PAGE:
Christmas: story or reality ?
Many people think of the events of the first Christmas as a story. “The Christmas story.” While some stories convey the truth (or at least ‘a‘ truth), many other stories are fiction and told to entertain or encourage, to captivate, or to confuse.
And then there are true stories that are the accounts of an historical event or of a brave hero.
The reality of the Incarnation is not any of the above. The birth of Jesus is not a story that we can dismiss as fiction. Nor is it simply a true account that we can file alongside other facts of history. The account of the Incarnation of the Son of God is a reality. This reality is as vivid to the person of faith today as to the shepherds and Magi two thousand years ago. The Incarnation is a living reality, since, unlike other figures of history who are dead and buried, Jesus is fully alive today.
This is a bit mind-blowing, and confusing. Perhaps this is why we settle for a Christmas ‘story‘: Mary and Joseph with their newborn child, a donkey and some other well-behaved animals, shepherds and some ‘wise men’, and they all lived happily ever after… This is a story that does not frighten children at bedtime. This is a safe story.
However the reality of the Incarnation two thousand years ago is a very different event.
Remember the young Jewish woman having to explain to her parents that she was pregnant, and that her child was fathered ‘by the Holy Spirit’. Then there was the inconvenient census requiring them to make a difficult journey, by donkey down to Bethlehem. In that little town there was no room, and the child was born in the barn.
Just a few months after the birth of Jesus, news reached Joseph and Mary of Herod‘s intention to kill their son. The Magi had deceived Herod and now Herod was desperate enough to have every male under the age of two killed. The only safe option was for Mary and Joseph to flee with the child Jesus to Egypt.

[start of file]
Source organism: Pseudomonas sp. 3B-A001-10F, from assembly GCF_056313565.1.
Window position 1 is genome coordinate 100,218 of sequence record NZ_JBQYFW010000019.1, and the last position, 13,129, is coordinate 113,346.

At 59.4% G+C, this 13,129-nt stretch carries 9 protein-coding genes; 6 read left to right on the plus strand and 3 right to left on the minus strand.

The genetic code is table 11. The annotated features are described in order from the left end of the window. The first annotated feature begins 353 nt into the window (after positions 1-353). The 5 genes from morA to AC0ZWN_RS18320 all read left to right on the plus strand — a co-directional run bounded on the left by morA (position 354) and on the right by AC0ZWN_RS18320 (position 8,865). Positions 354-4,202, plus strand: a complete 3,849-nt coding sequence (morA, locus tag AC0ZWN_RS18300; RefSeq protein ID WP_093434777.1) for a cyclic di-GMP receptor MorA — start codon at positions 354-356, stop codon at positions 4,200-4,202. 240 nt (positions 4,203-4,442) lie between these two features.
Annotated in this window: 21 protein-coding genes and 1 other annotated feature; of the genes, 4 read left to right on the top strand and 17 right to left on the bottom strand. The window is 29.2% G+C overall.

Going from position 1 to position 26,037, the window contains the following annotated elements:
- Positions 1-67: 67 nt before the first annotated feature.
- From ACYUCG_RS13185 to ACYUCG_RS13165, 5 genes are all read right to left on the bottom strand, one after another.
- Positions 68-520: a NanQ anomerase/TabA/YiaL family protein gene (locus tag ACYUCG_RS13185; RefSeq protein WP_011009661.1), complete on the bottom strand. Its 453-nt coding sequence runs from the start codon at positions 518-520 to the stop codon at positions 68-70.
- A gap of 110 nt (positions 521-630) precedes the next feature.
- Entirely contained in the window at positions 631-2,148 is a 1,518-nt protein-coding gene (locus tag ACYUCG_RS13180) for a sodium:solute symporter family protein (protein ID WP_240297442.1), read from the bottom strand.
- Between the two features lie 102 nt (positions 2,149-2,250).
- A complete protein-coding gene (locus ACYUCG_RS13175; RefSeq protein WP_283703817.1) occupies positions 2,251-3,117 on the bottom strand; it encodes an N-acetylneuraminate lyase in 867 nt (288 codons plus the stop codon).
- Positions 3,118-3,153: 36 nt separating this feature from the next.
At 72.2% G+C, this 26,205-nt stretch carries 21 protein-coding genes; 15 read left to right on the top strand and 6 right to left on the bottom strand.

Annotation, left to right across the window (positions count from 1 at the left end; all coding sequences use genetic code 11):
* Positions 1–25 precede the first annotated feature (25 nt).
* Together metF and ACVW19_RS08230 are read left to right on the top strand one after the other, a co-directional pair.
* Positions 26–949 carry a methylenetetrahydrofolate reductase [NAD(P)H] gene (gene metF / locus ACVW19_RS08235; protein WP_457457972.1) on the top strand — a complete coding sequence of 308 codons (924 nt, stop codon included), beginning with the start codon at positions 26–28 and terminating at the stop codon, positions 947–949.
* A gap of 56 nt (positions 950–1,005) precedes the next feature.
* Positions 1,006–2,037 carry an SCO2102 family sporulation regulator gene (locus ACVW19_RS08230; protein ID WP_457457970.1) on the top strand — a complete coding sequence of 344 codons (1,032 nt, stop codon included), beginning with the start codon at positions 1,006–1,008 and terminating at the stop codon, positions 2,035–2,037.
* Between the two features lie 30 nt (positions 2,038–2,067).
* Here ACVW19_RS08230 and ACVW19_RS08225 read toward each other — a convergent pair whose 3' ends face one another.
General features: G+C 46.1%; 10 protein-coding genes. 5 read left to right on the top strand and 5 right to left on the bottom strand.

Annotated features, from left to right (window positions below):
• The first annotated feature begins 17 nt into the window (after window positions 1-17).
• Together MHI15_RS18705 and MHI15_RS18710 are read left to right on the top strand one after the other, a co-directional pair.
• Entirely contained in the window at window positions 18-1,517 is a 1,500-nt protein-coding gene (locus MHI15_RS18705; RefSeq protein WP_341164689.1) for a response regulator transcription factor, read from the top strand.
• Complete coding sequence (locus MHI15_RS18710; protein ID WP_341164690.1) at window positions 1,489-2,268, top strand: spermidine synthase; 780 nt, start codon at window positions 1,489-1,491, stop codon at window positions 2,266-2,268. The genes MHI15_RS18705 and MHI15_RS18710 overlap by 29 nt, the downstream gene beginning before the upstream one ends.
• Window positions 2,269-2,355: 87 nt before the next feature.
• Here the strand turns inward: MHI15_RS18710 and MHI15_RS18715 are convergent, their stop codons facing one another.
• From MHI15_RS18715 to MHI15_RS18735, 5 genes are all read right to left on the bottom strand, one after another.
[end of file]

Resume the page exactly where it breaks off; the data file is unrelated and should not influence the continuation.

This journey was a significant one. The distance is over 500km. It is through desert and would have taken them at least several months. We know something of this distance from the account of Moses leading the people of Israel from Egypt to their new promised land. It took them forty years (although they did do a bit of travelling in circles and long-term camping on the way).
We do not know how long Mary, Joseph and Jesus spent in Egypt. After a time they received word that Herod was dead. It was now safe for them to return home and they began the return journey. As they neared their home region they realised that Herod’s replacement was as bad as Herod, and they settled instead in Nazareth.
These events make for anything but a safe Christmas story. The entry of God into human history in Jesus, was as dramatic, and fraught with pain and agony, as the human history that preceeded and followed the event of the incarnation.
A few days ago I blogged T.S. Eliot’s “Journey of the Magi”. Eliot clearly appreciates the reality beyond the contemporary ‘peace and goodwill’, ‘tinsel and present’ reduction of the Christmas event. As the Magi return home after their visit, Eliot has them ponder: